Sophie continued to loudly pester her parents about seeing her “Silver Grandpa” and family dinners became more regular than they had been in the past.  Sometimes dinner was at Danny’s house and sometimes he had to pack up his precious metals and drive to his son’s place closer to town.  He kept trying to get through to Sophie that gold was more valuable than silver.  To drive the point home, he cleaned and polished his quarter-ounce gold coin until it glowed from across the room.  Then he roughed up a silver coin, leaving it looking grimy.

“Take a look at these,” he said to Sophie.  “Look how shiny the little one is compared to the big one.  Wouldn’t you rather have the gold?”

Sophie took a close and thoughtful look.  “No.  I like the silver one.”


Danny laughed and said, “If you weren’t so cute, you’d drive me crazy.”

“So can I have the silver one?” Sophie asked sweetly.

“Sure.  Go ahead.”

The Montana summer ended, the trees lost all their leaves, and the first snow fell.  The slick and muddy roads did not bother Danny, especially when Sophie called to make sure he was coming to dinner.  Liberty Coin continued to supply him with interesting silver rounds, and Danny continued turning them over to Sophie.

“You ever known anyone who liked the look of silver more than gold?” Danny asked Pete, his coin supplier.

“Can’t think of anybody,” said Pete.  “Gold is special.  Most people can’t tell the difference between silver and aluminum.”

“That’s what I thought, but my little granddaughter is crazy about silver.  She likes the look of it more than gold.”

“You taught her your lesson about how gold is worth more?”

“Lots of times, but she doesn’t seem to understand.”

“Why don’t you buy a whole stack of silver coins and put them next to a little gold one.  Tell her they’re worth the same.  Then she’ll understand.”


“Good idea.  Give me your best deal on a stack of silver.”

When Danny drove to his son’s house that Sunday, he put the tall stack of 25 coins in front of Sophie and then showed her the little piece of gold.  “This gold coin costs as much as all of this silver,” he said to her.  “So if you had to choose only one of the silver coins or the gold one, which one would you take?”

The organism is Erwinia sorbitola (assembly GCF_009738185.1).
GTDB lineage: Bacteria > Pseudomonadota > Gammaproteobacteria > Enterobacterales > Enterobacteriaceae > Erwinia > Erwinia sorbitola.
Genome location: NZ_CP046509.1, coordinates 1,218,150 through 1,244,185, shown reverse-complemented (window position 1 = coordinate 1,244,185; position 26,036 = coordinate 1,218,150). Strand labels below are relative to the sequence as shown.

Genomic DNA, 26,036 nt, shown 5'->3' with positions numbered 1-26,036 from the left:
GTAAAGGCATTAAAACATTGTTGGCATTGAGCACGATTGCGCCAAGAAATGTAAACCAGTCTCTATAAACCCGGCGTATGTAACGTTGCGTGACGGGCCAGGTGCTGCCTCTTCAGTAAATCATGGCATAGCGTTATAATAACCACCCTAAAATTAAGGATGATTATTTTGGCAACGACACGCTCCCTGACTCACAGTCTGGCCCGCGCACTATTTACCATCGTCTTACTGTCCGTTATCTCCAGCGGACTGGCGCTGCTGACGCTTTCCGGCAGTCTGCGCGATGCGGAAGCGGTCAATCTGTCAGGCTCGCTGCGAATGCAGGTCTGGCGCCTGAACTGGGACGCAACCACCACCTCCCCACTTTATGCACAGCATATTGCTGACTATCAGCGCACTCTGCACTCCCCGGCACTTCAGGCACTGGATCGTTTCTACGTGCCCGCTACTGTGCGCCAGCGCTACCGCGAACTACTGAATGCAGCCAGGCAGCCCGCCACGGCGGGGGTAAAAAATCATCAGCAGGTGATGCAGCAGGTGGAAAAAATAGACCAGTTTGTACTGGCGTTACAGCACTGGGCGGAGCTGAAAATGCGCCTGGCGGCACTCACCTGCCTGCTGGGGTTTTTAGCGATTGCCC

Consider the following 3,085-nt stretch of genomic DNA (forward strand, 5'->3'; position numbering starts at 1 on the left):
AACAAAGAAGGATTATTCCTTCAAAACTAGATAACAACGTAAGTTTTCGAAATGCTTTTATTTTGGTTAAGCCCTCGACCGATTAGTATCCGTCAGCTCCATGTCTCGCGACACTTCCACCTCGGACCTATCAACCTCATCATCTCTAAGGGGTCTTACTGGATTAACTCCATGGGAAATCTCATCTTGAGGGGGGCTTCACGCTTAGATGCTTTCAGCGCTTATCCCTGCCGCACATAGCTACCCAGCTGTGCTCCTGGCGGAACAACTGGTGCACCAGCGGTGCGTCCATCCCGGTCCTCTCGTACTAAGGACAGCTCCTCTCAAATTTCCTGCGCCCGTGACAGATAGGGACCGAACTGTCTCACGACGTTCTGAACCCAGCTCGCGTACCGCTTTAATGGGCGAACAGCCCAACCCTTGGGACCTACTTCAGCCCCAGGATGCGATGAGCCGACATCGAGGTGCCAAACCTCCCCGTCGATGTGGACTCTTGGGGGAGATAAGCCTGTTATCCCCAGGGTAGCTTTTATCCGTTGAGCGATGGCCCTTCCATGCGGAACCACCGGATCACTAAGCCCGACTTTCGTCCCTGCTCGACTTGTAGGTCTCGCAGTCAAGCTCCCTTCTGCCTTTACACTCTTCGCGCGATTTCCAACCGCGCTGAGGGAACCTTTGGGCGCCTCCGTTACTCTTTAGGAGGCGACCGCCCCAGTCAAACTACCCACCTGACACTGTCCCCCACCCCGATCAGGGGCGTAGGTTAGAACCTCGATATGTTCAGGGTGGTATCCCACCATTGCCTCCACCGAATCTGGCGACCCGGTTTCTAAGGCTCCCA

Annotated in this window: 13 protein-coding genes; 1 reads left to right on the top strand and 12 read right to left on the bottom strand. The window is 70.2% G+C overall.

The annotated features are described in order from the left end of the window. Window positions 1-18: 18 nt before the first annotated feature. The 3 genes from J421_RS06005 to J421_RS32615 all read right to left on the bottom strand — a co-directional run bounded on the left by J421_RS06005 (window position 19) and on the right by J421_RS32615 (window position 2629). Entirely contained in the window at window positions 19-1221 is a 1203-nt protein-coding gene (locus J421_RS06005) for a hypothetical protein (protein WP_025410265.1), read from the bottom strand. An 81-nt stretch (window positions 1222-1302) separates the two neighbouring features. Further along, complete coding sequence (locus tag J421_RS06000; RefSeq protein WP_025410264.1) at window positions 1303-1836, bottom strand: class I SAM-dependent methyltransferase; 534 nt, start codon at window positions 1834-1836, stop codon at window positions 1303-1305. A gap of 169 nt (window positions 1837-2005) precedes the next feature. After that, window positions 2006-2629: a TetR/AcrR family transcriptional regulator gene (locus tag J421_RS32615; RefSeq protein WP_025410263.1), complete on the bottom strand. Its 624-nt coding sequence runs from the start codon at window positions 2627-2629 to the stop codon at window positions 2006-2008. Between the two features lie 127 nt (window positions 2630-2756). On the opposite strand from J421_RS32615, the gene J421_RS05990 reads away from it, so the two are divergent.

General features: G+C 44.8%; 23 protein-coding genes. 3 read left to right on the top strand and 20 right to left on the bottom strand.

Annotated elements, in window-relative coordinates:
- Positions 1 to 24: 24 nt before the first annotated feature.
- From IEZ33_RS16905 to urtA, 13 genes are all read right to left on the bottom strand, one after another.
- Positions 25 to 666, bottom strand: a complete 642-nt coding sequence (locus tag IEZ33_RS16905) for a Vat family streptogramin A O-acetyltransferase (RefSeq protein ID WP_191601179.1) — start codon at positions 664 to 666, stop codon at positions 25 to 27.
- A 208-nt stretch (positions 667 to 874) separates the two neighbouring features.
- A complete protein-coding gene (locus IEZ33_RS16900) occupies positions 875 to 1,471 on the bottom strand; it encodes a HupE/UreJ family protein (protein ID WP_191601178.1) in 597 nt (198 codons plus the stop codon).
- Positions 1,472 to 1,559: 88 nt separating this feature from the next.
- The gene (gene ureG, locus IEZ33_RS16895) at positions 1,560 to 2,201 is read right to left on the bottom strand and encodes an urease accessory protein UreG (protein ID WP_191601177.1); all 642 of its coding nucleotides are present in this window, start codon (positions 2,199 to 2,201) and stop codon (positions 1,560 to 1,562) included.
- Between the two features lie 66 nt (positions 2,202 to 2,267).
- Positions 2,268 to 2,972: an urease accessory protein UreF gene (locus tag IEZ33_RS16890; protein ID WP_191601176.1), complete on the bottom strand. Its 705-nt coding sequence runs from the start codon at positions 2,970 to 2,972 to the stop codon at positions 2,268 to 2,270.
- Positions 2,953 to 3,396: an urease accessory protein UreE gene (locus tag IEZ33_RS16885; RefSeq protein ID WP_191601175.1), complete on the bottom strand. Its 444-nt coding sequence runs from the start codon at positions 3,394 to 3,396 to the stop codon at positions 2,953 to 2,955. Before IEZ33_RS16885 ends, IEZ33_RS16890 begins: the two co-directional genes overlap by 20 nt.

Sophie reached over, and one by one, pulled each silver coin from the stack.  She inspected the front and the back.  Then she pointed to one decorated with the image of a horse.  “I’ll take that one.”

“But the gold one could buy you twenty-five of the silver ones.”

“I like the horse,” said Sophie stubbornly.

Danny smiled and shook his head.  “I must not be a very good teacher.  I don’t think I’m getting through to you.”

“So can I have the horse?”

“Sure, take the horse.”

As much as Danny loved Sophie and the way she snuggled up to him, he began to worry there was something wrong in her head.  What if she could not understand numbers?  What was she going to be like as a teenager or a young adult?  If she did not understand money or value, she would spend more than she had.  People would take advantage of her.  One weekend in December, he decided he would make one final attempt to reach her.

“Are we going to play gold and silver?” Sophie asked him.

“One last time,” replied Danny.  On the table in front of him, he placed his gold coin next to a larger silver one.  Danny made sure his son was watching and listening.  “Now Sophie, since we started looking at coins, I’ve given you 23 ounces of silver.  But I’m afraid you haven’t learned anything about what they’re worth.”

Sophie stared back at him with eager, innocent eyes.

“I’m going to let you choose one last time, okay?”

“Okay.”


“You understand that Grandpa’s been trying to teach you a lesson?”

“Yes.”


“And he’s been telling you that gold is more valuable than silver?”

“Yes.”

“Then why do you keep picking the silver?”


Sophie’s face grew serious.  “I don’t know if I should say.”

Danny chuckled.  “You can tell me.  Don’t be afraid.  Whatever it is, I’ll understand.”

Sophie acted like it hurt to get the words out as she said, “If I picked the gold one, I knew you’d stop playing.  You’d stop giving me the silver.”

Danny leaned back in his chair as he realized what had been going on.  He looked sheepishly at his son and then laughed at himself.  “You know, I was actually worried people were going to take advantage of her.  Yeah, I don’t think that’s going to be a problem.”  Danny shook his head and laughed again.  “You’re a shrewd one Miss Sophie.”

“If this is really the last time to play, I pick the gold one,” said Sophie.

Danny pushed both the gold and silver coins toward her.  “Add them to your collection.  You’ve turned your Silver Grandpa into your Poor Grandpa.”

 

For more stories like this one, including audio versions, please visit 500ironicstories.com


Submitted: July 24, 2022

© Copyright 2022 Aaron Hawkins. All rights reserved.